How do you choose your next project? - Page 3


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Thread: How do you choose your next project?

  1. #21
    Quote Originally Posted by SueC View Post
    I rely on inspiration generally. Anything that moves me – whether it’s a song, another story, a movie, or just a visual as I’m out and about – I can’t wait to get the words down. I rarely think of publication or what would sell, which is why it’s so hard for me write according to a plan or a “theme." I have to be moved. The first story I wrote that was published came as a result of my brother putting our dad in a nursing home. My dad was so angry he refused to speak to my brother for a long time. So I wrote this story called “Gone Visiting,” which told a story of a man named Henry (my dad’s name) who was in a nursing home and every time he wanted to visit his wife and children, he would just imagine them as they used to be when he was younger and that made him very happy. Of course, there was a lot more to the story, but it was basically up-lifting and encouraging. After it was published, I sent a copy to my dad and my brother read it to him. He liked it, but I don’t really know if he knew he was the star! I think he was too far gone by then, but that is how I write. 
    And here I was thinking all you did was wait for a tornado to sweep you off on an adventure.
    Craft / Draft / Graft And Write To Entertain.

  2. #22
    Quote Originally Posted by TheMightyAz View Post
    And here I was thinking all you did was wait for a tornado to sweep you off on an adventure.
    I was born and raised in Chicago - but I'm up for a Kansas tornado! LOL!
    When the night has come
    And the land is dark
    And the moon is the only light we'll see
    I won't be afraid, no I won't be afraid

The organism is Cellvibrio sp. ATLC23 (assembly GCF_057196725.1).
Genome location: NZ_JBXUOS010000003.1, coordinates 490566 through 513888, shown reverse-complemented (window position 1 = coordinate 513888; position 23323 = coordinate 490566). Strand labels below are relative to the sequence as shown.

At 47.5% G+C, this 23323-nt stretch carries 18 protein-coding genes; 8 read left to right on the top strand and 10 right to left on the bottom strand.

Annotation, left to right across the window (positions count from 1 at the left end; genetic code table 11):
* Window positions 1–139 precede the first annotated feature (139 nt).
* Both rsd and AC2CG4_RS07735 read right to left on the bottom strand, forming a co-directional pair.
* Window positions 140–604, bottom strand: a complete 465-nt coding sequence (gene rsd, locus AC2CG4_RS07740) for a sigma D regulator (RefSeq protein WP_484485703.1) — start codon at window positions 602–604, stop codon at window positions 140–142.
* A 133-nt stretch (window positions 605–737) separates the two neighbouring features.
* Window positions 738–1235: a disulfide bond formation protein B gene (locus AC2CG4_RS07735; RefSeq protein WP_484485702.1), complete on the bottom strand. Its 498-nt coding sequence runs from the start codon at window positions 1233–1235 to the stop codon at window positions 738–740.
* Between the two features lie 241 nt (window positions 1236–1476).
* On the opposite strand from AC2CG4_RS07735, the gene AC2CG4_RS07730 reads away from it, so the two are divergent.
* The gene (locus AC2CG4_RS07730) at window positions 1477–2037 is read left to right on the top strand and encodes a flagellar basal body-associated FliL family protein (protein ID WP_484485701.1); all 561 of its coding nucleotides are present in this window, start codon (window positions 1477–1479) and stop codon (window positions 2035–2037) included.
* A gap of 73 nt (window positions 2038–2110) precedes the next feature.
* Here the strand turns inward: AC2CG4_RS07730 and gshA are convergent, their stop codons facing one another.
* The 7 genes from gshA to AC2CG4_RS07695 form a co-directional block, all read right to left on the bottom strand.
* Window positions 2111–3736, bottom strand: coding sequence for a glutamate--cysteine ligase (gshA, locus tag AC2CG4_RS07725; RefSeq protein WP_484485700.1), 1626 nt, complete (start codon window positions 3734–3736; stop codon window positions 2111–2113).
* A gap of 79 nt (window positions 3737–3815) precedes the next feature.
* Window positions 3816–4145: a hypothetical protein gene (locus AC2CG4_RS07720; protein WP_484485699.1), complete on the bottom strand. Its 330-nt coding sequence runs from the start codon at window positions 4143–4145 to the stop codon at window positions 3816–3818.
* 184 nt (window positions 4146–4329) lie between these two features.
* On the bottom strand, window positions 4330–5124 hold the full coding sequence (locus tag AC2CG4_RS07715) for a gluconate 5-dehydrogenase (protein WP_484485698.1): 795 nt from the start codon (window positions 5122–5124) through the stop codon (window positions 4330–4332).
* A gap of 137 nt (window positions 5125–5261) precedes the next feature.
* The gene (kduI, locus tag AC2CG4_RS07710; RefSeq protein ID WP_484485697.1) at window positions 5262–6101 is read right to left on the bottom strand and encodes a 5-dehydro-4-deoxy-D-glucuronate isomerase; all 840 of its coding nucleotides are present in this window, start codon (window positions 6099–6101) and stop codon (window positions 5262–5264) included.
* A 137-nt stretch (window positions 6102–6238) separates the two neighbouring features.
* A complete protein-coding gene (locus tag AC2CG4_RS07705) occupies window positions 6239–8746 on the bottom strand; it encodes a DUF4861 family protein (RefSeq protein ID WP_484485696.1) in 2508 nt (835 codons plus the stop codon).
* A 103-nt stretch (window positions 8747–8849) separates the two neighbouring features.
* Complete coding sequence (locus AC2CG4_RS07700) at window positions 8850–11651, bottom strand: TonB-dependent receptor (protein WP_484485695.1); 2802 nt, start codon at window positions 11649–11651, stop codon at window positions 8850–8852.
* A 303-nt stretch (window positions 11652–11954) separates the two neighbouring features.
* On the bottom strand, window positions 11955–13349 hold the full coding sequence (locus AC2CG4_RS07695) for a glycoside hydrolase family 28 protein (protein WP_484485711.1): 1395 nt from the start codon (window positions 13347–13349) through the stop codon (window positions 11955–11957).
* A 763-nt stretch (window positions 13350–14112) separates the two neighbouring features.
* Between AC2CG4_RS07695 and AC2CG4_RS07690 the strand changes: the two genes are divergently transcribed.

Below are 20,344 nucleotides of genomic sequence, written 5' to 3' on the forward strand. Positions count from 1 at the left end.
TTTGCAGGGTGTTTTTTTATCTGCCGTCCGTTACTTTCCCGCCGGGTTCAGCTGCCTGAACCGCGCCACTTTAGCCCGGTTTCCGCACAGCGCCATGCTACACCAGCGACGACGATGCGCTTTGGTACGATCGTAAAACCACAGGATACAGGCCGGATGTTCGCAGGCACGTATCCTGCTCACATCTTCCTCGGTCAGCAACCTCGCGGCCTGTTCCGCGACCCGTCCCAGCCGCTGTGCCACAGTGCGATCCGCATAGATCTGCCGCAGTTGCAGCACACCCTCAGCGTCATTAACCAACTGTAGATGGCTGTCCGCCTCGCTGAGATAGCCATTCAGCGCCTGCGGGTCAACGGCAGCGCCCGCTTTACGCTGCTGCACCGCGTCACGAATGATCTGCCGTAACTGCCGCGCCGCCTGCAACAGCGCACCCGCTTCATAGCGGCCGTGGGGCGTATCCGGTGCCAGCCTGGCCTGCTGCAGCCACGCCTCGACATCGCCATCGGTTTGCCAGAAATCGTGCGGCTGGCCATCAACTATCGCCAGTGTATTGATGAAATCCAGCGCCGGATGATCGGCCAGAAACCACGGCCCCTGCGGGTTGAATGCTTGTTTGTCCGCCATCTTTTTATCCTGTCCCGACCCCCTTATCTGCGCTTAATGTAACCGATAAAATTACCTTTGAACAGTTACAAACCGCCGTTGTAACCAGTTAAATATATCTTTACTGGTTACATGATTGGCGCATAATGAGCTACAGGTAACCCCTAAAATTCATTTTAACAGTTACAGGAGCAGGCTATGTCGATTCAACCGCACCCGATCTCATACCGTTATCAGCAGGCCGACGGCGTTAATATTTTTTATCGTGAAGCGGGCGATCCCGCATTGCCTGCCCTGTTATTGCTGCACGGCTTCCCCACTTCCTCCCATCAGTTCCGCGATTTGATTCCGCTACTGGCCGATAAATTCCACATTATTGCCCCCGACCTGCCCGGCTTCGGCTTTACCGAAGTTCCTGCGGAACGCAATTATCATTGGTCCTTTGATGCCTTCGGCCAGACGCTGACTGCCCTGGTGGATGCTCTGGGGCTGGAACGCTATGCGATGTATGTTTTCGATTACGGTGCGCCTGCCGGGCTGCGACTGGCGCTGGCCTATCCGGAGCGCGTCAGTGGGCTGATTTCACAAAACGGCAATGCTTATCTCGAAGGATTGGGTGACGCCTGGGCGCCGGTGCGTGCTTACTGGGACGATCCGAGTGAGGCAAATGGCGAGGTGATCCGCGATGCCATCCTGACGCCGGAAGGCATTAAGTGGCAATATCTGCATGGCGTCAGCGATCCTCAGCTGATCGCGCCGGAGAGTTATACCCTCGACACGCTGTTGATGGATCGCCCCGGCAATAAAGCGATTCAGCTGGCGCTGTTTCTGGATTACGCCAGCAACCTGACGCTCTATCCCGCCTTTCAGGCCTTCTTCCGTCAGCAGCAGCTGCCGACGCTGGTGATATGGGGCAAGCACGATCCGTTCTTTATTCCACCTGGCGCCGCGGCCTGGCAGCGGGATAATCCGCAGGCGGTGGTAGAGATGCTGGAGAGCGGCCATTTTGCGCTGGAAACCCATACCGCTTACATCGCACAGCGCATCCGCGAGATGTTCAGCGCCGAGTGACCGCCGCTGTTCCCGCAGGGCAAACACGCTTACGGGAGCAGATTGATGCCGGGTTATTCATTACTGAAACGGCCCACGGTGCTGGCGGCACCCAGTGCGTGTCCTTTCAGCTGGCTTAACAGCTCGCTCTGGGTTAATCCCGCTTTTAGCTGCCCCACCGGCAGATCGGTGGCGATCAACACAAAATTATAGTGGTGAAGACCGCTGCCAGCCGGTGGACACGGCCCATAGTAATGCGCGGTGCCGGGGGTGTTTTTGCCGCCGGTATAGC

Just as long as you stand by me.


  3. #23
    There is always a lot of competition in my head when I choose a new project.
    I usually have three or four in mind.
    Why I settle on a specific idea to write...I dunno.
    I guess it's the best developed, or the one I feel the strongest about/

    But that is not really a good metric to follow considering that for every book I finish there are always one or two that do not survive the first writing.
    I have lots of partial books in my files, stories that died in the womb.
    Some stories sound great, I pound out a few hundred pages...and along the way it becomes apparent that the story just doesn't have it.

    So really the question should be "How do you choose the projects that you actually finish?"

  4. #24
    I'm juggling several WiPs which I have heard you're not supposed to do. One short story, one flash fiction, and I'm fighting for my novel idea to take shape. While I think it's okay to have short stories to work on simultaneously I won't do that with a novel. Only one novel at a time is the plan.

    I have a hard time making choices.

    Laugh at me but I am trying to narrow down the novel idea from 13 possible premises currently dropped to 5. Now I'm going to do 15 minute sprints on each one and see which one seems to have the most juice.

    This is a pain in the neck. And I'm out of Irish cream for my coffee.
    What comes after the NaPo storm of poetry?
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  5. #25
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    Quote Originally Posted by Foxee View Post
    I'm juggling several WiPs which I have heard you're not supposed to do.
    Juggling implies a degree of control on part of the writer.

    No control...no problem.

  6. #26
    Quote Originally Posted by Foxee View Post
    I'm juggling several WiPs which I have heard you're not supposed to do. One short story, one flash fiction, and I'm fighting for my novel idea to take shape. While I think it's okay to have short stories to work on simultaneously I won't do that with a novel. Only one novel at a time is the plan.

    I have a hard time making choices.

    Laugh at me but I am trying to narrow down the novel idea from 13 possible premises currently dropped to 5. Now I'm going to do 15 minute sprints on each one and see which one seems to have the most juice.